But it’s ‘Gi way wi’ your oyster-shine, lassie, gi’ way’ –
For she’d a different colour in the nail o’ each tae.


I am no further from the ‘centre of things’
In the Shetlands here than in London, New York, or Tokio,
No further from ‘the great warm heart of humanity’,
Or the ‘general good’, no less ‘central to human destiny’,
Sitting alone here enjoying life’s greatest good,
The pleasure of my own company,
Than if I were one with the crowds in the streets
In any of the great centres of population,
Or in a mile-long cinema queue, or a unit
In a two-hundred-thousand spectatorate
At Twickenham or Murrayfield or Ibrox...

The first is from ‘ Shetland Lyrics’, the second from ‘In the Shetland Islands’. I wonder whether there is any truth in the story that when he wrote ‘Water Music’, also on the Shetlands, he had access to the A-L half of Jamieson’s Dictionary but not M-Z, which would explain the alphabetically slanted inflection of that fine poem’s Scots aquarelles:

Archin’ here and arrachin there,
Allevolie or allemand,
Whiles appliable, whiles areird,
The polysemous poem’s planned...

Plenty of water, and water music, in the work of Jen Hadfield, as recently belaurelled with an Eliot Prize. Some of the poems in Nigh-No-Place display amoebic tendencies, which I’m presuming represents an effort to imitate the shape of various Shetland isles. Hadfield lives on Burra, that ‘bit /of broken biscuit’, and in ‘Burra Grace’ we watch two ‘peew-t’s wrench free of their company (whimbrels, shalders and rabbits) onto a page of their own. ‘peew-t /peew-t’: that’s it. Never has Charles Olson earned his keep so economically.

Shetland words: ‘daed-traa’ means slack of the tide (Gaelic speakers will hear trá there, though Gaelic has never been spoken on Shetland), ‘snuskit’ (sulky), ‘stumba’ (a thick mist), ‘hüm’ (twilight, mist).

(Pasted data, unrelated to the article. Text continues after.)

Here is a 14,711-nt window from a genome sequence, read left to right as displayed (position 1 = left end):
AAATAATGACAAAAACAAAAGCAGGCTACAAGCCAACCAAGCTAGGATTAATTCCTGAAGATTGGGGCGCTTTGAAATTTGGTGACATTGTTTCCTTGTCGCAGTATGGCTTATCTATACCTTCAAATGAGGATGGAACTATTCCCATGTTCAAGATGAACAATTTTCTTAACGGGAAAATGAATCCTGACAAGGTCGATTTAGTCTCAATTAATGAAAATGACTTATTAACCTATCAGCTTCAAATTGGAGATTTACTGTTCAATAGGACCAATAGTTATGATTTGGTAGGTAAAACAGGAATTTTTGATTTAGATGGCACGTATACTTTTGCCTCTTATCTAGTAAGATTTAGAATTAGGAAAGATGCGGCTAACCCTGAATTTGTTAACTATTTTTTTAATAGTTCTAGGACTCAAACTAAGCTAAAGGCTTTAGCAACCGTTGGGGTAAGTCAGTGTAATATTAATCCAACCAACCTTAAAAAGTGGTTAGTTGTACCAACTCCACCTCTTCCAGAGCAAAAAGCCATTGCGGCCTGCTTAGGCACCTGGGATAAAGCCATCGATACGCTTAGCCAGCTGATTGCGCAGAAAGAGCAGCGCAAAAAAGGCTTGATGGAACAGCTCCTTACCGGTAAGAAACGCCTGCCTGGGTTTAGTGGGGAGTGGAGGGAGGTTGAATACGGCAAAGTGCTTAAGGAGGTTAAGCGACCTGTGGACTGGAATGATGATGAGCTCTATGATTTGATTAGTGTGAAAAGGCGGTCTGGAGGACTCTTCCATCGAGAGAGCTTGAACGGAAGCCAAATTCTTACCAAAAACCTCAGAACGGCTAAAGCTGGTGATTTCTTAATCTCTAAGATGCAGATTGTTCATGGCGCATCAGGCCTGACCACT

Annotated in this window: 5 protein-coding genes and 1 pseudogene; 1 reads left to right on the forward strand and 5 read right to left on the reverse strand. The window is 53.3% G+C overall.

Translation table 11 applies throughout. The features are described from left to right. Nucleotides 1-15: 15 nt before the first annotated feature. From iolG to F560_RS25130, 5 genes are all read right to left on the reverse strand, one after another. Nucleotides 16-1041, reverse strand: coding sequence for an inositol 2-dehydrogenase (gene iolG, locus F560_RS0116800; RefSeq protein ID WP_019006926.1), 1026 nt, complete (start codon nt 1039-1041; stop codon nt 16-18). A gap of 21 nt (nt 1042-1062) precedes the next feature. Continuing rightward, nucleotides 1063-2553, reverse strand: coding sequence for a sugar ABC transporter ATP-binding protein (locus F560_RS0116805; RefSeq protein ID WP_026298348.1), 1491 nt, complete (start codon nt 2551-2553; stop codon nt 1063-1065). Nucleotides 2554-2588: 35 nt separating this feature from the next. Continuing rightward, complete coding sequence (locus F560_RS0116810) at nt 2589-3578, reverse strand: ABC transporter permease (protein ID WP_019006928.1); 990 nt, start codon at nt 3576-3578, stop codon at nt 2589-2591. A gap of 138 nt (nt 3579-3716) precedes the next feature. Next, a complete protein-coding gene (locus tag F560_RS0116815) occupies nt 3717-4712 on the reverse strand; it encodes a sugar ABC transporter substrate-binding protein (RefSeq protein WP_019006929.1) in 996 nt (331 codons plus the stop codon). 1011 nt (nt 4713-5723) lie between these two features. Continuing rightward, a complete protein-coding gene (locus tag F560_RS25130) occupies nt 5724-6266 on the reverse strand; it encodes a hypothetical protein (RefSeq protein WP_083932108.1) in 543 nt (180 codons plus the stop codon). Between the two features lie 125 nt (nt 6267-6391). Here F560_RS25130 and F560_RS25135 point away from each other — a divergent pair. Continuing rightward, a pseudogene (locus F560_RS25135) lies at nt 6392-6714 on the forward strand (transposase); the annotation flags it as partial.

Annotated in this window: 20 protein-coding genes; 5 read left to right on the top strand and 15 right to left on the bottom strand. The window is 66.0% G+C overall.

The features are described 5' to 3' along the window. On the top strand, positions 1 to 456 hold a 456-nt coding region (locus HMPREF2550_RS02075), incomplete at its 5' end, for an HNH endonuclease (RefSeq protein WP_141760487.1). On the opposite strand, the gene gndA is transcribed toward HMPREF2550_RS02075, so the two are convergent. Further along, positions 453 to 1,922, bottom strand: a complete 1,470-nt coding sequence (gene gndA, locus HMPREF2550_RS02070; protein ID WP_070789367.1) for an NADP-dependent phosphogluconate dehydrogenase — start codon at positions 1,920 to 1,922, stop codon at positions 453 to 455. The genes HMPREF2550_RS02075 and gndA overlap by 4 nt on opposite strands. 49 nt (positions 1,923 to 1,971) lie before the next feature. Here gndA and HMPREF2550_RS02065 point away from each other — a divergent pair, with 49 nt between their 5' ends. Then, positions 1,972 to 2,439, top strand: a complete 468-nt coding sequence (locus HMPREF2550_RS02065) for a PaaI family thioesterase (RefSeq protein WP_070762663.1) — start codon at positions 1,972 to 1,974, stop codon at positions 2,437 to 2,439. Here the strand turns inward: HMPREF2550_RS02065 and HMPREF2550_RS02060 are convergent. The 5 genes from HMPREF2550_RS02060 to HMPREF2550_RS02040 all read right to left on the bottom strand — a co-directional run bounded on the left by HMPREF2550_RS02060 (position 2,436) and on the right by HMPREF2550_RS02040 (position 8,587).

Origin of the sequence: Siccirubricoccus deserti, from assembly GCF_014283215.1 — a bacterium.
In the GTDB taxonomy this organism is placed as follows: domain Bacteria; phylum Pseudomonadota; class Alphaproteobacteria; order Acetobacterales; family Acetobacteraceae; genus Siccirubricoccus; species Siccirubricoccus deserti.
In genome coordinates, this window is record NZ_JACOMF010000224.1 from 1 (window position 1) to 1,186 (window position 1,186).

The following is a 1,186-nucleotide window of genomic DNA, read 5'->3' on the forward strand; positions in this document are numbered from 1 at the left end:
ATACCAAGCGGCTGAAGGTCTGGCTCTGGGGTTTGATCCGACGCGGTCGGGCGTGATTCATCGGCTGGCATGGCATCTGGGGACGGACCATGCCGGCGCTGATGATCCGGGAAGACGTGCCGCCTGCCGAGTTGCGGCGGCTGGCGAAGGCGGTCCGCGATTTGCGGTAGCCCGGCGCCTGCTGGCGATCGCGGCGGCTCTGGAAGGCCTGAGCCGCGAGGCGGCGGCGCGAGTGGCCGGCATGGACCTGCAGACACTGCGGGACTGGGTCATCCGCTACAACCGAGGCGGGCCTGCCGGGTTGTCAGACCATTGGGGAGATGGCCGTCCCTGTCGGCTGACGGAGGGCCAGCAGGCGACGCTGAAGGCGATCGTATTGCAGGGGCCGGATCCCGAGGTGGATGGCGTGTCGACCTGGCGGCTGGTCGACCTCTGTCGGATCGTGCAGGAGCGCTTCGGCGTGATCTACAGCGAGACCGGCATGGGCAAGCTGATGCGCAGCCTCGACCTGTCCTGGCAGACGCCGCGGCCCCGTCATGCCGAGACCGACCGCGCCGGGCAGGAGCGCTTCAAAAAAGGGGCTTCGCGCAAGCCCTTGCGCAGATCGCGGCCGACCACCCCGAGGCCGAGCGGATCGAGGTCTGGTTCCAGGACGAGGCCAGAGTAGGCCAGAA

A place of blashey wadder:

At dusk I walked to the postbox,
and the storm that must’ve passed you earlier today
skirled long, luminous ropes of hail between my feet
and I crackled in my waterproof
like a roasting rack of lamb.

And across the loch,
the waterfalls blew right up off the cliff
in grand plumes like smoking chimneys.

And on the road,
even the puddles ran uphill.

Occasional glances across the sound at Fair Isle and Foula. There is a Foul Sound in Galway (snigger snigger) and a river Foulness in East Yorks, but Foula is pronounced ‘Foola’, though it does have a fowl in there somethere, from the Old Norse Fugløy. Foula was one of the last places in Scotland where ‘Norn’ was still spoken, and the last to employ Udal law, which I assume is a kind of Shetlands sharia reguating the punishments for intercourse with sheep and reading the papers on Sunday. Hamish Haswell-Smith notes in The Scottish Isles that Foula can be cut off for seven or eight weeks at a time, and that its pier remains primitive, so if you go, expect to stay. Michael Powell filmed The Edge of the World there in 1937 about the depopulation of St Kilda, having failed to get permission to film on St Kilda itself. Comparing Hirta (St Kilda) and Foula, Haswell-Smith notes that the houses on the former all huddle together whereas those on Foula stand apart, a fact he appears to link to the former going under while the second still thrives.

Back on Burra, Hadfield calls her cat in:

I open up, send Goodnight across the brae,